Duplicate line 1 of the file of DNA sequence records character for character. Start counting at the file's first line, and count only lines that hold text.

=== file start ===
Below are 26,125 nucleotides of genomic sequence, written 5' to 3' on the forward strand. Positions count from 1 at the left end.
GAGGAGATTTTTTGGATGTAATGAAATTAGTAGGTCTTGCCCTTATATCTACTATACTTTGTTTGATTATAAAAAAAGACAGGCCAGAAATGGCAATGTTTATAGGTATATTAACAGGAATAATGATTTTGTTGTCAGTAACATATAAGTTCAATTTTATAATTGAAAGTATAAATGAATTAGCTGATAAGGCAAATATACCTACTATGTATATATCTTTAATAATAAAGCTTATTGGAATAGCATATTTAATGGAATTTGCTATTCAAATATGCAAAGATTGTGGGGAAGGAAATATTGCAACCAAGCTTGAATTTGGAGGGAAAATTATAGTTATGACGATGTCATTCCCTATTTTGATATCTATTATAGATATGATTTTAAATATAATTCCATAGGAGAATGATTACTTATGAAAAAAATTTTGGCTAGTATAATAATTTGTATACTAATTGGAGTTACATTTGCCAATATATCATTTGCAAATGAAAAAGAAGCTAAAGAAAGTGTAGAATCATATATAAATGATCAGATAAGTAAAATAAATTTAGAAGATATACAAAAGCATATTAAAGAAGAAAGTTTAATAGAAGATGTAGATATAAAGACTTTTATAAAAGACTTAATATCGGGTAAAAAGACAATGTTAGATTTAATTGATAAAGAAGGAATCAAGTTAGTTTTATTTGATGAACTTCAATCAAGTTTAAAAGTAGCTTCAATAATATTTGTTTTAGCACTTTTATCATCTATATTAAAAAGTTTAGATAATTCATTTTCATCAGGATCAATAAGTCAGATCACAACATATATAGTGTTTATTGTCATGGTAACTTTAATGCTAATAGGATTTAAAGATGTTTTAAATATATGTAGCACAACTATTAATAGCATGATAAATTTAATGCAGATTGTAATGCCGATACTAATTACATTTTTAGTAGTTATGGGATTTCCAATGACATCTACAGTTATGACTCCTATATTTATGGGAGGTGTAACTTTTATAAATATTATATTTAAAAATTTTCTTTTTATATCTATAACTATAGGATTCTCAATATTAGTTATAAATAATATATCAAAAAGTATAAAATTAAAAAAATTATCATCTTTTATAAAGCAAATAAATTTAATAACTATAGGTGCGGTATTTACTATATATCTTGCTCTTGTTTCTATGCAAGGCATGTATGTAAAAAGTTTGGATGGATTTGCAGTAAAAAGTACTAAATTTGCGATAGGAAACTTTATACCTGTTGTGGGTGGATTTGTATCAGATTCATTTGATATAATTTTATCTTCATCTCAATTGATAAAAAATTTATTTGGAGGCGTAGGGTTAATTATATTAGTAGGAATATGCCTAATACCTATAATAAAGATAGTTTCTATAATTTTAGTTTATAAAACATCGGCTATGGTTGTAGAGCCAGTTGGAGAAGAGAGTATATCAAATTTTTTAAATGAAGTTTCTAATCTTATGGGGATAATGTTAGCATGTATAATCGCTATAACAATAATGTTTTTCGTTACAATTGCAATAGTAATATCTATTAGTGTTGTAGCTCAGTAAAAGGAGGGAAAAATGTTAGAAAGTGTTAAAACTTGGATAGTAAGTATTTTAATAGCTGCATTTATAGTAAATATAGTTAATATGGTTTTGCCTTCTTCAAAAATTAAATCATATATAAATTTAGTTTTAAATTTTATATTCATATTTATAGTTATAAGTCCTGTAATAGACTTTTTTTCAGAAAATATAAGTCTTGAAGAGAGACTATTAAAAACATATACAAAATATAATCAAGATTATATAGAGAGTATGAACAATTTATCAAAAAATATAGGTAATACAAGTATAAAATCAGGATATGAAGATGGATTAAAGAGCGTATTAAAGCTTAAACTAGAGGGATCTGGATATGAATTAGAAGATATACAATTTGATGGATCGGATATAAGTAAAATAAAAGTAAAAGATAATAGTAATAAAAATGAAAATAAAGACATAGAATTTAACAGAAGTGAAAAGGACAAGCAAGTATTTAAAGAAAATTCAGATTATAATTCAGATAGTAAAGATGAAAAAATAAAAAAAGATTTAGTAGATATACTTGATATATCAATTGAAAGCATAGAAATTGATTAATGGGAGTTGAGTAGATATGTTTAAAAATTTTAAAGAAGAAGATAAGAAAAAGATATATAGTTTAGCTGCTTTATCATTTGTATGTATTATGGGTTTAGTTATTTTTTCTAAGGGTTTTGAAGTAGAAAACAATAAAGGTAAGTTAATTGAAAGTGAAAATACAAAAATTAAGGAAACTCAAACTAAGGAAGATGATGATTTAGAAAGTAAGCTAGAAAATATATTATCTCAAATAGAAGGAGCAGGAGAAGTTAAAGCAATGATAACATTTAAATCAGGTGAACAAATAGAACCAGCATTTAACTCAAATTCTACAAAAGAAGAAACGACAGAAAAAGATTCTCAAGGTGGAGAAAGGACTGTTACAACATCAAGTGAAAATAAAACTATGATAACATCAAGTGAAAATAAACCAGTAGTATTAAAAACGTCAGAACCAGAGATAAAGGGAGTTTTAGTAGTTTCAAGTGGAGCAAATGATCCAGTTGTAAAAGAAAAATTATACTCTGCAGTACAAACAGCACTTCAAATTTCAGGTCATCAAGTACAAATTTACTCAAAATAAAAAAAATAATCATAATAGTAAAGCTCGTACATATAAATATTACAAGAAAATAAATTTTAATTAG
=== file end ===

Below are 26,125 nucleotides of genomic sequence, written 5' to 3' on the forward strand. Positions count from 1 at the left end.